When a Stylist Lost It While Cutting the Hair of My Son With Autism
I was surprised how much one afternoon at the hair salon threw me for a loop. My son, Nolan, and our family had been through so many tough moments that I thought I was more resilient, had a tougher skin and couldn’t get rattled easily. But I was rattled that day in the hair salon.
My son was born with a severe cardiac defect and has had five open-heart surgeries and too many other procedures and operations to count. He wouldn’t eat as an infant from being intubated so many times and had to have a feeding tube implanted in his stomach for a couple of years. During one of his early heart surgeries, he had three strokes and ended up on life support and nearly died.
His stay in the hospital was supposed to last seven to eight days, but he was there for three months. He was also diagnosed with autism at the age of 3.
We had been through a lot in those first few years and celebrated every small achievement like it was a world record. We had a huge party with all of our family and friends on his first birthday to celebrate that he had survived such a daunting year. He was a blessing and a miracle in so many ways, and we were thrilled with the little things and so happy to have moments that were typical in any family, like getting a haircut.
Nolan was 8 years old the day we went to the hair salon. He still struggled with language and sensory issues and had a hard time sitting still. I tried to set him up for success by saying we could go get ice cream if he and his brothers all sat still and did a good job in the salon chair. Nolan was repeating his plan: “Don’t wiggle, eyes up, sit still.” We had written down the plan on a little piece of paper so he could see the schedule: first haircut then ice cream.
When Nolan sat down in the chair, I explained to the hairstylist that he had autism and could tend to be hard to work with. I asked her if she was OK with that and she said she was.
As she began to cut his hair, he began to shift his shoulders up and squirm in his seat. She asked me to “hold him down.” I was thrown off by her request but tried to sit by him to calm him down and talk him through it. We practiced counting by twos and spelling simple words since this has always been a good way to redirect him. He did much better counting his numbers, and the hairstylist was able to use the scissors to cut his hair.
The calm, however, all fell apart when she took the clippers out. He got upset at the noise and the vibration of the clippers on his neck and began to wiggle out of the chair. I had been through this many times before and tried to explain to her that she needed to give him a minute to feel the clippers in his hand to understand it wouldn’t hurt. I told her he could be fearful and overly sensitive to things he felt could hurt him. For example, he would panic anytime someone tried to put a Band-Aid on him. After getting IVs and his blood drawn so many times, he associated Band-Aids with pain and trauma. Little things like that scared him.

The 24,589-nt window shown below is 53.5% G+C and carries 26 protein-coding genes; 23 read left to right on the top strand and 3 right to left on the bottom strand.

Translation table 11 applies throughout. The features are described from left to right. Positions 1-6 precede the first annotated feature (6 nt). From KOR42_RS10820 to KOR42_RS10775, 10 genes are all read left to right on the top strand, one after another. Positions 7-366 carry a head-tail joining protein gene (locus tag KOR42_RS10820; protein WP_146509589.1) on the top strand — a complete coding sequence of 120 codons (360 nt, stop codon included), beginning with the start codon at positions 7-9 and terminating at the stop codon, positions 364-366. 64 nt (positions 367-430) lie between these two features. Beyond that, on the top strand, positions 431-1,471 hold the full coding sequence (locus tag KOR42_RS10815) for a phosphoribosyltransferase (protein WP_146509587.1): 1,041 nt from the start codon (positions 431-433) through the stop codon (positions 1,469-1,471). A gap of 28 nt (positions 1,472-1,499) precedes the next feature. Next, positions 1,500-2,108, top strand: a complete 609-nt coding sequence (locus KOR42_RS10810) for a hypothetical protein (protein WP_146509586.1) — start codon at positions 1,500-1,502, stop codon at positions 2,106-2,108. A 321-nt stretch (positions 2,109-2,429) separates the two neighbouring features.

At this point, the hairstylist lost it. She threw the clippers down on her cabinet and said, “He is done. I don’t have to put up with this. You should just shave his head and be done with it. Why does it matter if he has a decent haircut anyway?”
In all of my time parenting Nolan, I have always worked hard to help people better understand him. I was used to people collaborating with me to find solutions, not being judgmental and giving up so easily. I asked Nolan to stand up and I did something I had never done before. I lifted his shirt to show her his red angry scars from his most recent heart surgery. As I started to well up with tears, I told her she didn’t deserve to cut his hair and he was one of the strongest people I had ever known and only the privileged got to be in his presence.
She was dumbstruck and began to stutter out a weak apology. I threw money on the checkout desk to pay for the haircuts and walked out shaking. I stood on the sidewalk with Nolan while my other boys finished their haircuts. I paced back and forth and tried to fight back the tears.
Then Nolan looked up at me and said, “I got my haircut so now it’s time for ice cream, right?” I started to laugh in that moment — it all became so clear. His simple interpretation of what had happened was all that I needed. He was proud he had followed his schedule, and he wasn’t worried about the incident in the hair salon. The purity in the way he goes through life was once again eye-opening for me.
He often isn’t able to analyze situations or to read people’s feelings, and I was so grateful for that innocence in that moment. “Yes,” I told him, “let’s get ice cream because you got your haircut.” Nolan and his brothers and I completed the afternoon laughing and having ice cream together. It turned out to be a fun outing for us all.
In the end, I didn’t even get his horrible haircut fixed. I saw his uneven hairline as a reminder that things aren’t always smooth, and that was OK. I would rather have a crooked, uneven but happy, resilient child than a manageable “perfect” one the hairstylist was looking for that day.